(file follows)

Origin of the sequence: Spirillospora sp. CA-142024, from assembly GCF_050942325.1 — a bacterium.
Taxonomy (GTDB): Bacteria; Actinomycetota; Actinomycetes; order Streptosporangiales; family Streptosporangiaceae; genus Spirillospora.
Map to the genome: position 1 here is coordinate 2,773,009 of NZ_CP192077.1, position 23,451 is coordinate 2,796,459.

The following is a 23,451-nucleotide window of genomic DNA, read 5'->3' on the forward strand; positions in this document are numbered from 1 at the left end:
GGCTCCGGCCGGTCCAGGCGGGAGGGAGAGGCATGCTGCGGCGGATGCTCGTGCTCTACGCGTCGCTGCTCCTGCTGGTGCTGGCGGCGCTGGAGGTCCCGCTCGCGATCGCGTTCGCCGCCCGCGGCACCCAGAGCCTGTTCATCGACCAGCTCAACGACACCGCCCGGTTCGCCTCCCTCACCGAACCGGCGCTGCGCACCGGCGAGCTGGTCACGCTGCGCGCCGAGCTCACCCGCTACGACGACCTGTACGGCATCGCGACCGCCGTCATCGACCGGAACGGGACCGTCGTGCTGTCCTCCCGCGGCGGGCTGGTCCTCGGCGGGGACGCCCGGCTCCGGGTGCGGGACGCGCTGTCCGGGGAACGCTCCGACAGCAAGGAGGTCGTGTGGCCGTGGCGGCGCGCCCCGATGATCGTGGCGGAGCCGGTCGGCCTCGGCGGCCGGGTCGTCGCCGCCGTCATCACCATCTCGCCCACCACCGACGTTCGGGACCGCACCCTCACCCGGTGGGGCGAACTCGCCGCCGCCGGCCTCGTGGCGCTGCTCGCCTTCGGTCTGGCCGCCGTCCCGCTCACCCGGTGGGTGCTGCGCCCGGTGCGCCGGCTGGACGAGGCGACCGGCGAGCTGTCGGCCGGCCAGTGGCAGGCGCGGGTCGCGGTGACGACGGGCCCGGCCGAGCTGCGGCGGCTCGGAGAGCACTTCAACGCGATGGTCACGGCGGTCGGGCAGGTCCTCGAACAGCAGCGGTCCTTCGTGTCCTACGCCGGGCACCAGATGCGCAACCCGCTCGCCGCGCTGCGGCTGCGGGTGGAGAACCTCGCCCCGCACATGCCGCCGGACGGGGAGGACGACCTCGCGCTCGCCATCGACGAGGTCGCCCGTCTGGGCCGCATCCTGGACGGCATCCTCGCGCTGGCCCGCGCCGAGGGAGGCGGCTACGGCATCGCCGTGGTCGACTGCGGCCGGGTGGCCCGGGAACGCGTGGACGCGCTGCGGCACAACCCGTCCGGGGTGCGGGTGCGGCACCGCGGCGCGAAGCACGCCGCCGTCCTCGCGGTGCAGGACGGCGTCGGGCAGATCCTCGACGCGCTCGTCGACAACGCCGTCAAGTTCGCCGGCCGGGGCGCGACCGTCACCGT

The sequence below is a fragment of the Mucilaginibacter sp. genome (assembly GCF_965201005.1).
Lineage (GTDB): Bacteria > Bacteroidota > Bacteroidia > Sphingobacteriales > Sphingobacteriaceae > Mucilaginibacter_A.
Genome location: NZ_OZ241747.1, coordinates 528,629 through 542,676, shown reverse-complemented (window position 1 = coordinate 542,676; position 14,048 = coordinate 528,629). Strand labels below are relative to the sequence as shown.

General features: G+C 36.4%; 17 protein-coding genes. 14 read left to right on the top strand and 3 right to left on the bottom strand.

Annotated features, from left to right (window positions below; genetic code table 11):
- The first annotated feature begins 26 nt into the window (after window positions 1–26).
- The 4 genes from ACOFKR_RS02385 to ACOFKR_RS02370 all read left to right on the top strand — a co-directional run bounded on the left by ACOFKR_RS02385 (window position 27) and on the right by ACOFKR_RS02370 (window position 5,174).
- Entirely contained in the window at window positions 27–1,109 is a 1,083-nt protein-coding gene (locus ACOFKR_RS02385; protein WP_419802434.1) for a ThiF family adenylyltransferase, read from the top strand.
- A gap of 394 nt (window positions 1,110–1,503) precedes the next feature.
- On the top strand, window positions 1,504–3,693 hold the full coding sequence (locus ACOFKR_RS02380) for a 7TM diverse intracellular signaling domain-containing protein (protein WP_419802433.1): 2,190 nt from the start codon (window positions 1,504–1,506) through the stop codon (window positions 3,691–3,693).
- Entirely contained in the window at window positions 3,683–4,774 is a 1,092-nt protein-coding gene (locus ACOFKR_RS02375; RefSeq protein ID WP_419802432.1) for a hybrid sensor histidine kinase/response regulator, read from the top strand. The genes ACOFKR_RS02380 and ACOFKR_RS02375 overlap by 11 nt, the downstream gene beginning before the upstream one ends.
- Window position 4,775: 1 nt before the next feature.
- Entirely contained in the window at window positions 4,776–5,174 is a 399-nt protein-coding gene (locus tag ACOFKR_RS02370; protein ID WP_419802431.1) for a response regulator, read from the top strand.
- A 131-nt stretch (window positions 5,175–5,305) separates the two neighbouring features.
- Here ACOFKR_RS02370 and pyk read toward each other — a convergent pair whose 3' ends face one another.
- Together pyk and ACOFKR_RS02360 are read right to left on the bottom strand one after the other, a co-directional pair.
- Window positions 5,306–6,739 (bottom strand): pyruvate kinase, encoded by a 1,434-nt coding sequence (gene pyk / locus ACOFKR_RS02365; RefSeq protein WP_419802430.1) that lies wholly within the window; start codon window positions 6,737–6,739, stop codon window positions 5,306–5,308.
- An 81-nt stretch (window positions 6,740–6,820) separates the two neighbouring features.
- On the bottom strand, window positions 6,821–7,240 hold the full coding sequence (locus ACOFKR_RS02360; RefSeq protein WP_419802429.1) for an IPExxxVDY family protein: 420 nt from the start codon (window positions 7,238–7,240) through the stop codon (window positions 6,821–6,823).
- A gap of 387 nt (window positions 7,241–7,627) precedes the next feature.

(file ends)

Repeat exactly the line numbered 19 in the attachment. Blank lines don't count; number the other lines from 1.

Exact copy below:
- A 131-nt stretch (window positions 5,175–5,305) separates the two neighbouring features.